US4007305 *23 Dec 19748 Feb 1977Basf Wyandotte CorporationMethod of imparting nondurable soil release and soil repellency properties to textile materials
US4043965 *25 Jul 197523 Aug 1977Colgate-Palmolive CompanyCopolymer of acrylic acid and 1,1-dihydroperfluorooctyl methacrylate useful for applying non-permanent soil release finish
US4127711 *31 Mar 197728 Nov 1978E. I. Du Pont De Nemours And CompanyFluorine-containing terpolymers
US4394493 *30 Sep 198119 Jul 1983Union Carbide CorporationCrosslinkable poly(oxyalkylene) graft copolymers
US4474982 *13 Oct 19822 Oct 1984Minnesota Mining And Manufacturing Company1-Halomethyl-2-alkoxyethyl acrylates and methacrylates
US4504642 *9 Sep 198212 Mar 1985Daikin Kogyo Co., Ltd.Acrylic type self-adhesive
US4525423 *13 Oct 198225 Jun 1985Minnesota Mining And Manufacturing CompanyFluorochemical copolymers and ovenable paperboard and textile fibers treated therewith
US4529658 *13 Oct 198216 Jul 1985Minnesota Mining And Manufacturing CompanyFluorochemical copolymers and ovenable paperboard and textile fibers treated therewith
US4557837 *15 Sep 198010 Dec 1985Minnesota Mining And Manufacturing CompanySimulation and cleanup of oil- and/or gas-producing wells
US4764564 *23 Jun 198616 Aug 1988The Dow Chemical CompanyPerfluorocarbon based polymeric coatings having low critical surface tensions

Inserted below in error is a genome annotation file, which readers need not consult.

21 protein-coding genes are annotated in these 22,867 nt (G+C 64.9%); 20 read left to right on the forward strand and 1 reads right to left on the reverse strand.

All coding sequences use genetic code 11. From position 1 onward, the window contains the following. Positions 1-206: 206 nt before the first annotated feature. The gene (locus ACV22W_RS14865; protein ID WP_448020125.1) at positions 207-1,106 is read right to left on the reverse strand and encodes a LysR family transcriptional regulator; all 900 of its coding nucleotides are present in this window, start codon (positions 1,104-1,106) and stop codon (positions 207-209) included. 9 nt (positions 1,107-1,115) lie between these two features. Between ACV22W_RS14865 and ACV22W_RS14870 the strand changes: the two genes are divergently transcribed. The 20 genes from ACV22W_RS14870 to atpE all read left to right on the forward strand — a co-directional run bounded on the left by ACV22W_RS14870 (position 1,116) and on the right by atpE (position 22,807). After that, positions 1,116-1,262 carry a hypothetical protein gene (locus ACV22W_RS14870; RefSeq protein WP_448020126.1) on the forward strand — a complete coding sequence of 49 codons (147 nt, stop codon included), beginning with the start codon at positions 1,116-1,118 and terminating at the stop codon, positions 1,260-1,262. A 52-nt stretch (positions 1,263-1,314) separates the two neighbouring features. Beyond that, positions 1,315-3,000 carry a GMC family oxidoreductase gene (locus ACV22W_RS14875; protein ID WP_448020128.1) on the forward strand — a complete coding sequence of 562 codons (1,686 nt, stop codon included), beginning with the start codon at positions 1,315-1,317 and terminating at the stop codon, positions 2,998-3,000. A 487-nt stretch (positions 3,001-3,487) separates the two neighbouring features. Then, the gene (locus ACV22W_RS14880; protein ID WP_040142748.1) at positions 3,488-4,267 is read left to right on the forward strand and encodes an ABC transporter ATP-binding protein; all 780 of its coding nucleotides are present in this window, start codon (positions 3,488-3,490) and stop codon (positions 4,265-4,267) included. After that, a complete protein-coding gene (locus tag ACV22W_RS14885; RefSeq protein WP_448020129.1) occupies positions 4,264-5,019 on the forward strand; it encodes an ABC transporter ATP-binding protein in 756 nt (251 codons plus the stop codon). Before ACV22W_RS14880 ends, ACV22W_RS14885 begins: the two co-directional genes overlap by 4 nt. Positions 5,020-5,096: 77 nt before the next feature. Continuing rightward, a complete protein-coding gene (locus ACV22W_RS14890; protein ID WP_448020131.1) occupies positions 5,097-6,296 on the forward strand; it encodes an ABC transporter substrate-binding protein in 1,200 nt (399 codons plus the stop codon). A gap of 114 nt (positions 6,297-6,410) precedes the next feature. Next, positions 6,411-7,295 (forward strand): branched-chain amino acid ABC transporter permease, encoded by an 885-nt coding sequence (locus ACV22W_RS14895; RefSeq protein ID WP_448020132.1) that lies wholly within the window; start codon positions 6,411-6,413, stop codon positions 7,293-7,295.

US4859754 *20 Oct 198822 Aug 1989Asahi Glass Company, Ltd.Water and oil repellant having desoiling properties
US4929666 *1 Sep 198929 May 1990The Dow Chemical CompanyFluorocarbon containing, reactive polymeric surfactants and coating compositions therefrom
US5006624 *1 Mar 19909 Apr 1991The Dow Chemical CompanyFluorocarbon containing, reactive polymeric surfactants and coating compositions therefrom
US5069941 *7 Feb 19913 Dec 1991Daikin Industries, Ltd.Water- and oil-repellent antifouling finishing agent
US5155194 *20 May 199113 Oct 1992Ciba-Geigy CorporationHydrogels based on fluorine-containing and saccharide monomers
US5156780 *18 Jul 199020 Oct 1992Gelman Sciences Inc.process for treating a porous substrate to achieve improved water and oil repellency
US5214452 *17 Jul 199225 May 1993Ciba-Geigy CorporationHydrogels based on fluorine-containing and saccharide monomers